Note: The above article is excerpted from the book To Fly and Fight: Memoirs of a Triple Ace by Col C. E. "Bud" Anderson with Joseph P. Hamelin.

For more details about "Bud" Anderson and his book, check here: http://www.cebudanderson.com/


--------------------------------------------------------------------------------

"Bud" Anderson explains mystery of P-51 personal name - 'Old Crow': "I tell my Baptist friends that it is named after the smartest bird that flies in the sky, the Crow, but my drinking buddies all know that it was named after that good old Kentucky straight bourbon whiskey of the same name. Now, my wife Ellie, of 54 plus years likes to kid around at times and will say 'Most guys name their plane after their wife or sweet heart, what must people thinks is going on here?'"

CCJ: What do you define as the most important things a fighter pilot must know to be successful, relating to air combat maneuvering?

Robert S. Johnson :
It's pretty simple, really. Know the absolute limits of your plane's capabilities.
Know its strengths and weaknesses. Know the strengths and weaknesses of you enemy's fighters. Never fight the way your enemy fights best. Always fight the way you fight best. Never be predictable.

In "Fighter Aces," aviation historians Raymond Tolliver
and Trevor Constable compared Johnson's record with that of two German aces.
Werner Molders was the first ace to score 100 aerial victories and Erich Hartmann is the top scoring ace of all time with 352.

The authors noted that
Johnson "emerges impressively from this comparison." He downed 28 planes in 91 sorties, while Molders took 142 sorties to do the same, and Hartmann, 194.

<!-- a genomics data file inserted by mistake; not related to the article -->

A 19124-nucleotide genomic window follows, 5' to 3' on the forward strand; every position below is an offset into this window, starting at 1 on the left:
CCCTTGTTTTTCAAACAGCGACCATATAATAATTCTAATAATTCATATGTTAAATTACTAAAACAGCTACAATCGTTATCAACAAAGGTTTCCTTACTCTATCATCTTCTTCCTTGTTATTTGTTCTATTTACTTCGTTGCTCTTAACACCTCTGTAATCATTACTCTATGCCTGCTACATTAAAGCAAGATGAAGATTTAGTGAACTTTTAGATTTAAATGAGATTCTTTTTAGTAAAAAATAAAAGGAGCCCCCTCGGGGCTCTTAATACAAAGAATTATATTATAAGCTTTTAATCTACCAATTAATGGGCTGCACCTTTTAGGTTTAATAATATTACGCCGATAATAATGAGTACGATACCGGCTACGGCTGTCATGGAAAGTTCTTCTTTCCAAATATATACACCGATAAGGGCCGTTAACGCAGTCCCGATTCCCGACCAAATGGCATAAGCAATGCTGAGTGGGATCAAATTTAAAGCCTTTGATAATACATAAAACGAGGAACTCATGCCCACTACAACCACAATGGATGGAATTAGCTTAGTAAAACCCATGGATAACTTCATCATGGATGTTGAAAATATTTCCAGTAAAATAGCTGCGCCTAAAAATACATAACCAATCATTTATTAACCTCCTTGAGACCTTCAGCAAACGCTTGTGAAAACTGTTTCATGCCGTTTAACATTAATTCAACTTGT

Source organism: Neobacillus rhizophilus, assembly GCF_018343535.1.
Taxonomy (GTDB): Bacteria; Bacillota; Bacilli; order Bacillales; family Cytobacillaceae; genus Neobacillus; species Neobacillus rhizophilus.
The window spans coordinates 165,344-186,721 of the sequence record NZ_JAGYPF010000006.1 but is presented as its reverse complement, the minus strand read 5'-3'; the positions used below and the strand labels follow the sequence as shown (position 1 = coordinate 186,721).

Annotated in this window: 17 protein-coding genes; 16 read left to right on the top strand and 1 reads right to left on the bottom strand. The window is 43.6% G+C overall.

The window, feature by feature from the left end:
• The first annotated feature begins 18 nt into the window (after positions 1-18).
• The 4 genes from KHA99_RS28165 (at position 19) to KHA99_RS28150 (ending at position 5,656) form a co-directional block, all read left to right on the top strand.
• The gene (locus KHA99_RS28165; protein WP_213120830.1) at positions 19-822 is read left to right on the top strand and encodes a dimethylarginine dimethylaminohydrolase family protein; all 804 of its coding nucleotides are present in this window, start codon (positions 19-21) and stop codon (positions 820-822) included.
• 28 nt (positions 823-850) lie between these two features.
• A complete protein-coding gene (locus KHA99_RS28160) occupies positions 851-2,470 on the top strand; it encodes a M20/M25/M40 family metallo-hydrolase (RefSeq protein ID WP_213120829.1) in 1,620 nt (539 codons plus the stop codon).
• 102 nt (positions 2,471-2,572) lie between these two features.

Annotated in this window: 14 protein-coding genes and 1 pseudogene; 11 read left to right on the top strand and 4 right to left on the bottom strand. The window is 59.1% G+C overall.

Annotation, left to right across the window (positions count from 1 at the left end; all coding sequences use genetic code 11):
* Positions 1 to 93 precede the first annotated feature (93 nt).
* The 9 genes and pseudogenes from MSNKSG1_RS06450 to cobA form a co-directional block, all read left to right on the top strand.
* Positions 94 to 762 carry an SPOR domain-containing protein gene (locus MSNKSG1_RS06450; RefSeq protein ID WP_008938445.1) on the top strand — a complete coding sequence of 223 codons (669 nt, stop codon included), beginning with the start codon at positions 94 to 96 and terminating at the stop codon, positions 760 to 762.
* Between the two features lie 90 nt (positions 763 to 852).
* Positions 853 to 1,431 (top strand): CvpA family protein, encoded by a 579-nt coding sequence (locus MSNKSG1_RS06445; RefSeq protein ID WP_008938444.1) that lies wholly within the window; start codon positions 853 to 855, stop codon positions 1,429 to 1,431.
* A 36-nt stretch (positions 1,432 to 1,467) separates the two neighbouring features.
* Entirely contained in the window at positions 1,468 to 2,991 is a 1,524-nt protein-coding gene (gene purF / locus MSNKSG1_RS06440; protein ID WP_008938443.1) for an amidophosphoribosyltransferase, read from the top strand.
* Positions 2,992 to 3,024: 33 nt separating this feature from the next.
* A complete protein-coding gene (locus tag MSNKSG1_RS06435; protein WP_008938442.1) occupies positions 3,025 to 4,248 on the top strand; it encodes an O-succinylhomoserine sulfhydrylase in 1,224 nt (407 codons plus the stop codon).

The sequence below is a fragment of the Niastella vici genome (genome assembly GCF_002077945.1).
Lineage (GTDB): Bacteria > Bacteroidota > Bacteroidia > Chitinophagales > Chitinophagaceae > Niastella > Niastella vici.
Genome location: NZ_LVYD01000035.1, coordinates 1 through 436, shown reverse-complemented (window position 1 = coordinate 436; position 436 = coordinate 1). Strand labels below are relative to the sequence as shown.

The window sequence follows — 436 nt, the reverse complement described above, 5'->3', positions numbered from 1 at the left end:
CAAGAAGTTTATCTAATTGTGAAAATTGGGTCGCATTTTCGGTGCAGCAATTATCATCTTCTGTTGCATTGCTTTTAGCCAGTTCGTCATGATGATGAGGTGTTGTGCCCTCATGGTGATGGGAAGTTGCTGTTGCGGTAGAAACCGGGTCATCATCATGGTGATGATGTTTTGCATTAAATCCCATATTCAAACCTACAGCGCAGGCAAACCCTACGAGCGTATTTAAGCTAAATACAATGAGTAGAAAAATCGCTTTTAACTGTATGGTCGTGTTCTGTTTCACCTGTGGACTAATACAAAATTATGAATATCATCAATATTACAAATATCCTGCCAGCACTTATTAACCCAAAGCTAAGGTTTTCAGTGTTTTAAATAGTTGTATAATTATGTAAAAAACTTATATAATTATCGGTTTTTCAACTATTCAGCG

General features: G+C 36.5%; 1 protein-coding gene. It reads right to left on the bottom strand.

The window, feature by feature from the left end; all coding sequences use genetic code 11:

________



http://www.warplaneswarehouse.com/planes_lg/MS1AOO_LG.jpg

"Angels of Okinawa"

hop2002
06-02-2004, 11:50 AM
<BLOCKQUOTE class="ip-ubbcode-quote"><font size="-1">quote:</font><HR>Hop,

As I mentioned I obtained these figures from the Imperial War Museum. I am quite happy to see other figures. If you can quote sources I would very appreciative.<HR></BLOCKQUOTE>.

http://www.raf.mod.uk/bob1940/calendar.html

has a daily claims total for the BoB, total equals something over 2500.

Stephen Bungay in The Most Dangerous Enemy quotes 2741 RAF claims during the BoB, 1560 by Hurricanes.

Note that the Germans actually lost around 1,800 aircraft on operations, so total Hurricane claims of just over 1100 for the entire war, or even just for 1940, would be far too low.

huggy87
06-02-2004, 05:37 PM
Great post Kahuna. I'll have to get that book.

Giganoni
06-03-2004, 02:36 AM
I really don't why we are talking about LW in the PF forum, oh well I'll join in too! Hehe..local air superiority can be attained very easily as you all realise, even the Japanese in the last months of the war would have Local air superiorty in some cases. Often when they were facing the unescorted B -29s..there were more fighters locally than B-29s as they concentrated on one combat box at a time of course.

The American bombing campaign had a devastating effect on the Japanese industry once they went to night attacks (its daylight raids were a joke) though some have questioned the means, as for Germany the historians still debate how effective the Allied bombing was, especially the RAF bomber command. Whether the bombing itself was effective (because thanks to Speers fixing the German Production in 43 he still managed to increase aircraft production by about 3 times, armor 9 times and artillery 5 times.) It did manage to occupy around 70% of the LWs fighters, around 1 million soldiers on AA and around 1.5 mil soldiers and volunteers repairing and doing damage control. So that could be seen as effective.

All it boils down to is that the US and Russia excelled at attrition warfare..Japan and Germany did not. They were more surgical, the Blitzkrieg being the supreme doctrine to avoid the one type of war Hitler knew Germany couldn't survive, an Attrition war. Somewhere along the way he lost sight of that, although it seems with Pearl Harbor and Midway Japan was trying to win decisive battles and avoid the same thing. (They had plenty of attrition in China)

http://img74.photobucket.com/albums/v225/giganoni/IL2/giganoni2.jpg

ImpStarDuece
06-03-2004, 07:21 AM
JG_77GK i'm really gonna have to strongly disagree with you over a couple of points here.